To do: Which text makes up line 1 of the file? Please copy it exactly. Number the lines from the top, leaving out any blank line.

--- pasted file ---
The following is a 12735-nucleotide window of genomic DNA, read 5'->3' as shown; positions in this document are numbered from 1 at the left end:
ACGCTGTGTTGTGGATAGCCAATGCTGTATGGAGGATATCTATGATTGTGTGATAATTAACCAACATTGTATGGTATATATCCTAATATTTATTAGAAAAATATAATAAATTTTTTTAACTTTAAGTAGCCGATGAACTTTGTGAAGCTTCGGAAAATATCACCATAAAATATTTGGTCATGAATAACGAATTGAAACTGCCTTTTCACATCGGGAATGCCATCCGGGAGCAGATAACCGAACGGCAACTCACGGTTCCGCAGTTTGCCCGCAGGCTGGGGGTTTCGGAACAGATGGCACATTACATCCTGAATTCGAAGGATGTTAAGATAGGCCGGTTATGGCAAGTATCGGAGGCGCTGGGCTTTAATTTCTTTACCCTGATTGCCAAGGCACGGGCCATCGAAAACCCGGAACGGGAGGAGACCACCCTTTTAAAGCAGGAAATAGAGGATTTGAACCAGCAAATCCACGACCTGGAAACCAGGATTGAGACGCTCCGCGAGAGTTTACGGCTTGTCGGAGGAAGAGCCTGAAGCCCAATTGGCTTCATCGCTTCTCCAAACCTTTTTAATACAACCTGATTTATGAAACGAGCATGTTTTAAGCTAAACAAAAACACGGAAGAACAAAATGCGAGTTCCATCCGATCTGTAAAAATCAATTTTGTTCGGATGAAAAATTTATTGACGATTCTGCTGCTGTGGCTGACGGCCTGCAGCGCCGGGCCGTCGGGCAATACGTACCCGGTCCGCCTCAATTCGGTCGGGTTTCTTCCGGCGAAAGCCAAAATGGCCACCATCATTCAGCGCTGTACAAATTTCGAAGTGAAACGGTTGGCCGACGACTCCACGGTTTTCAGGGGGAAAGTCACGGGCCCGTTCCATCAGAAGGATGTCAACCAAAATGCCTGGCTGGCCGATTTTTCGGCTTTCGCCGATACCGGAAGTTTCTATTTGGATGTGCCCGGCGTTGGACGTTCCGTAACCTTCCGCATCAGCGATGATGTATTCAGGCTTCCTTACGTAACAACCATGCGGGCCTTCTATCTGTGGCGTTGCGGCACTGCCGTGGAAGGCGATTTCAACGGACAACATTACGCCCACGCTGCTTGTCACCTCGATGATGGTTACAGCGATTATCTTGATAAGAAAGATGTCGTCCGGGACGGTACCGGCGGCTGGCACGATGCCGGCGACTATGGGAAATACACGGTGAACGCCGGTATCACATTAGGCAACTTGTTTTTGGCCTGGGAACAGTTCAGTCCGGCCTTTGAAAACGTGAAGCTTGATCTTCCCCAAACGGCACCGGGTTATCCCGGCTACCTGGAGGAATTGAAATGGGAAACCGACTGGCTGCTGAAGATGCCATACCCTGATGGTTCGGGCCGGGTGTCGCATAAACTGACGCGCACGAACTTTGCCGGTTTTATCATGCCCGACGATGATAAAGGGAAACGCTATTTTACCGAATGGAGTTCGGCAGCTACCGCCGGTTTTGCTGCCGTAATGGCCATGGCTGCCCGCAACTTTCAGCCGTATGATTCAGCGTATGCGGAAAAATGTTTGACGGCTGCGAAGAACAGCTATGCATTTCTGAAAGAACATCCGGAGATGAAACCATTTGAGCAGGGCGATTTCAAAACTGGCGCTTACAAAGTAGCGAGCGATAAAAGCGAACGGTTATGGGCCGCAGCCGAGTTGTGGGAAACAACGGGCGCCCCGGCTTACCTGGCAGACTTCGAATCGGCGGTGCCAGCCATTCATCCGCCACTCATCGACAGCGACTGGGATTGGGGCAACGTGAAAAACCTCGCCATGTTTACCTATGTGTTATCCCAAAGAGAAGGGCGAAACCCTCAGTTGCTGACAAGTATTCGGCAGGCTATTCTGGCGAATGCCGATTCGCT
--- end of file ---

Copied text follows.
The following is a 12735-nucleotide window of genomic DNA, read 5'->3' as shown; positions in this document are numbered from 1 at the left end: